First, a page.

In the beginning, SRF gained popular support, but when the Cairo Accords were signed and it seemed that the SDLP had succeeded and an independent Finnish state was only a matter of time, its support dropped. It has never managed to regain the popularity it enjoyed at its beginning, even though at some point it started to seem that the SRF leaders had been right about the peace process all along.

At the moment the SRF is a small party supported by leftists who are disappointed with the SDLP. It draws its base of support from left-wing intellectuals such as students and academics on the one hand and from Finnish working class people and trade union members on the other. The party emphasizes the socialist ideology that has been largely forgotten by its mother movement, SDLP.

SRF has activity both on the South Coast and in Åland, and it includes a militant wing. During the second kapina, SRF took part in armed resistance, including conducting attacks against civilians. At the moment there is a big moral dispute inside the party whether attacks like this are justified. Some of the party members think the situation is becoming so desperate that the Finns should start a new uprising, including a campaign of terrorist attacks. Others only accept violence when it is targeted at the military, and there is also a faction that questions the effectiveness of armed resistance altogether and sees nonviolent protests as the only way to go. Many younger members participate actively in the non-violent resistance movement.

The SRF is seen as a terrorist organization by Uralia and the US but many European left-wing parties work together with it.


Pan-Nordic Liberation Front (PNLF, Yhteispohjoismainen vapausrintama)

The Pan-Nordic Liberation Front (PNLF) is a relatively new political party that draws its ideology from Pan-Nordic nationalism rather than Finnish nationalism. Its view is that the Finnish question is only a part of the larger problem of American and Uralian colonialism and imperialism in North Europe and must be addressed as such. It cannot be solved unless all Nordic peoples unite and all Nordic countries are liberated, including the withdrawal of all US bases. Uralia has one of the strongest armies in the world, but if all the Nordic countries were to ally against it, this could change the power balance. The PNLF sees military help from the Nordic countries as only means to liberate Finland.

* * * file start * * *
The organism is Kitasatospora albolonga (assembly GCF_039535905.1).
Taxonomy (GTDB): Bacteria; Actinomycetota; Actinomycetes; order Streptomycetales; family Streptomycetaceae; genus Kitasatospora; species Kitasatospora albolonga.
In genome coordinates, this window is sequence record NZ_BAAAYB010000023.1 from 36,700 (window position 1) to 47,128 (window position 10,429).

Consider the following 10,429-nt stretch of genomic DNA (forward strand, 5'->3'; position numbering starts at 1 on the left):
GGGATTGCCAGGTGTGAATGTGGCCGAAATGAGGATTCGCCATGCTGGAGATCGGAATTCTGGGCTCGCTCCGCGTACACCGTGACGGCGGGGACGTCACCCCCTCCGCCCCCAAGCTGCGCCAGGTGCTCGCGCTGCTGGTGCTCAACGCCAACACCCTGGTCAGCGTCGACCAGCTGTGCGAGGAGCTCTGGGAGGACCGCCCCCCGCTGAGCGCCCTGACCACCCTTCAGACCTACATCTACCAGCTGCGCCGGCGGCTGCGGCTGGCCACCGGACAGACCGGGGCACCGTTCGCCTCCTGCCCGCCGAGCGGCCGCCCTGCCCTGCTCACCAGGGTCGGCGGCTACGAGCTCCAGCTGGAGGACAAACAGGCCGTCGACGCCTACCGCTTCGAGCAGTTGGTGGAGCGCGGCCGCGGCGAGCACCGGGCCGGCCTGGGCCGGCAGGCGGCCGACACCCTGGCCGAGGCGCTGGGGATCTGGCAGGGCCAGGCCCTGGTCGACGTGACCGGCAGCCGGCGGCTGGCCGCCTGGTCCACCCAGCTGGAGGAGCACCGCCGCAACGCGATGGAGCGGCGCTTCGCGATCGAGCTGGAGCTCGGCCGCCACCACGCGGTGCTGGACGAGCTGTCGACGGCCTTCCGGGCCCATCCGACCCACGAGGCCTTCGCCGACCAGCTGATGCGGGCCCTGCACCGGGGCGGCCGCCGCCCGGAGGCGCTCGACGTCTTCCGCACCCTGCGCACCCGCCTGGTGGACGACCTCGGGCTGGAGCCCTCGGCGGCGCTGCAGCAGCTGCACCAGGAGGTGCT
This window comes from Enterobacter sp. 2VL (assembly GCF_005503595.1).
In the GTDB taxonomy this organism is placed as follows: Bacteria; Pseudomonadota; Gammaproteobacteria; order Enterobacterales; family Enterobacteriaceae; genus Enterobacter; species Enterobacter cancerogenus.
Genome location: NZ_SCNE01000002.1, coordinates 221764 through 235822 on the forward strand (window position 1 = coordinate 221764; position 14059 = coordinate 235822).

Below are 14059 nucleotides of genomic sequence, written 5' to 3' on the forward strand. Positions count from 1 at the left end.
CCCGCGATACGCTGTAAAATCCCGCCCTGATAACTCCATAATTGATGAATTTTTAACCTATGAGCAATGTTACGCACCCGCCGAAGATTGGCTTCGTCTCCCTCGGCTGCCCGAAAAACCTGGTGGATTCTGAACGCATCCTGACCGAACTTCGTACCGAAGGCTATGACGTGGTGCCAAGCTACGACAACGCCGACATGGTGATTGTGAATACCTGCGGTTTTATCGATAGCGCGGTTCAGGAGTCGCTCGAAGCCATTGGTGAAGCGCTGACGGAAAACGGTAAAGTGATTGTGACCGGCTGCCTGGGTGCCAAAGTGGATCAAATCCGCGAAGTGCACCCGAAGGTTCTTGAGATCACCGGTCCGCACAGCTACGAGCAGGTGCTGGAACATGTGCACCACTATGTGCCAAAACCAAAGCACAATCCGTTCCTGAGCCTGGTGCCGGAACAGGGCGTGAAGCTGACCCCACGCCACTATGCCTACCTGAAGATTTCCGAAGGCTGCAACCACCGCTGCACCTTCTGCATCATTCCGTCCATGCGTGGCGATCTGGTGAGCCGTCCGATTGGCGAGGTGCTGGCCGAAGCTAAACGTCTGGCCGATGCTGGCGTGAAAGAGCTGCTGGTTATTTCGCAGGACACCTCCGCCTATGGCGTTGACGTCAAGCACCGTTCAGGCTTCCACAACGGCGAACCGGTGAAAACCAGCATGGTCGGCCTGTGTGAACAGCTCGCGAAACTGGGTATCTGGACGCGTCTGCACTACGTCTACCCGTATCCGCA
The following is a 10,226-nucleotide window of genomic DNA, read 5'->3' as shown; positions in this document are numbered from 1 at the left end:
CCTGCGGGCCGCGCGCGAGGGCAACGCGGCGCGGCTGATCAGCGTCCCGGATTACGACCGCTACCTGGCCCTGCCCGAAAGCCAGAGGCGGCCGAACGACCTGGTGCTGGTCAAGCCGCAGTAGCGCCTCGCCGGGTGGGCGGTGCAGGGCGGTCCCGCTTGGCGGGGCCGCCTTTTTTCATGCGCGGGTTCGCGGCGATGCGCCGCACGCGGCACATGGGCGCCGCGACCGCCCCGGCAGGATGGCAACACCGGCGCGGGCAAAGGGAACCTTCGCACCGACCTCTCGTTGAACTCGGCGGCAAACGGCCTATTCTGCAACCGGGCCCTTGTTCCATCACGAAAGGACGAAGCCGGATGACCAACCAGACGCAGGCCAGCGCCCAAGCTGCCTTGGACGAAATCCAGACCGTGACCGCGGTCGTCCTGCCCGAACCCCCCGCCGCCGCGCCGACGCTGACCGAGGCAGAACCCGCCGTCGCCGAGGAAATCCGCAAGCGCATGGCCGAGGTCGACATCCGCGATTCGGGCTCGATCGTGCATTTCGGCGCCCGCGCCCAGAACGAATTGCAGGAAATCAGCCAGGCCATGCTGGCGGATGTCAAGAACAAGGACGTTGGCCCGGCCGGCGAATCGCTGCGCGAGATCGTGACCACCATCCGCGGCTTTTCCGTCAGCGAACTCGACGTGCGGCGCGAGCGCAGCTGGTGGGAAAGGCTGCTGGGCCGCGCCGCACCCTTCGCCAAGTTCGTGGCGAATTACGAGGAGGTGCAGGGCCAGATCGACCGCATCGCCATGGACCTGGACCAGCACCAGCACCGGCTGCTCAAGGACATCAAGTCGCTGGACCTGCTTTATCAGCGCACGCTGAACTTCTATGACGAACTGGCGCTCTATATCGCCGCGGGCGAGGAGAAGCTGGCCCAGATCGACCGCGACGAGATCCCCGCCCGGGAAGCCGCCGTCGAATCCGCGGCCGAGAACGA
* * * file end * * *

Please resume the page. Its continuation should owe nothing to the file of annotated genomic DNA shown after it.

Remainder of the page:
The support for the party is constantly growing, and it has many rising sister organizations in other Nordic countries. It also has a strengthening militant wing supported by the other Nordic countries. No wonder that Uralia sees the PNLF as a very dangerous movement and party activities have to be conducted largely in secret.



The non-violent resistance movement

This is a movement that is not tied to any political party. It organizes various events in which everybody is welcome. These include weekly demonstrations against the occupation and the separation wall, as well as various nonviolent (and often very creative) acts of resistance such as building tent villages, cafes or even art exhibitions at planned Uralian settlement sites.

The main idea behind the movement is that only international pressure and boycotts on Uralia can end the occupation. Therefore, one of its main goals is to get international attention. Many of the events include international activists and even Uralian dissidents who struggle to end the occupation. The protests often go unnoticed by international mainstream media, but in the internet age more and more people search for alternative sources for information. The event organizers are adept at using social media and it seems that even the “Western” mainstream media cannot always ignore their blog posts and video clips. The revolution may not be televised but it will be tweeted.

Everybody is welcome at the protests, and members from all the different political factions have been seen participating in the activities of the movement. However, attendance of SRF and PNLF members is more common than that of SDLP or Party of Christ members. The SDLP sees the new movement as a potential challenge to its dominant position, and some of its officials fear that the movement might lead to the founding of a new political party. Some supporters of the Party of Christ feel uneasy about the liberal views of members of the nonviolent movement, and they are also suspicious of any movement that includes Uralians.


(All party logos by Dare Talvitie.)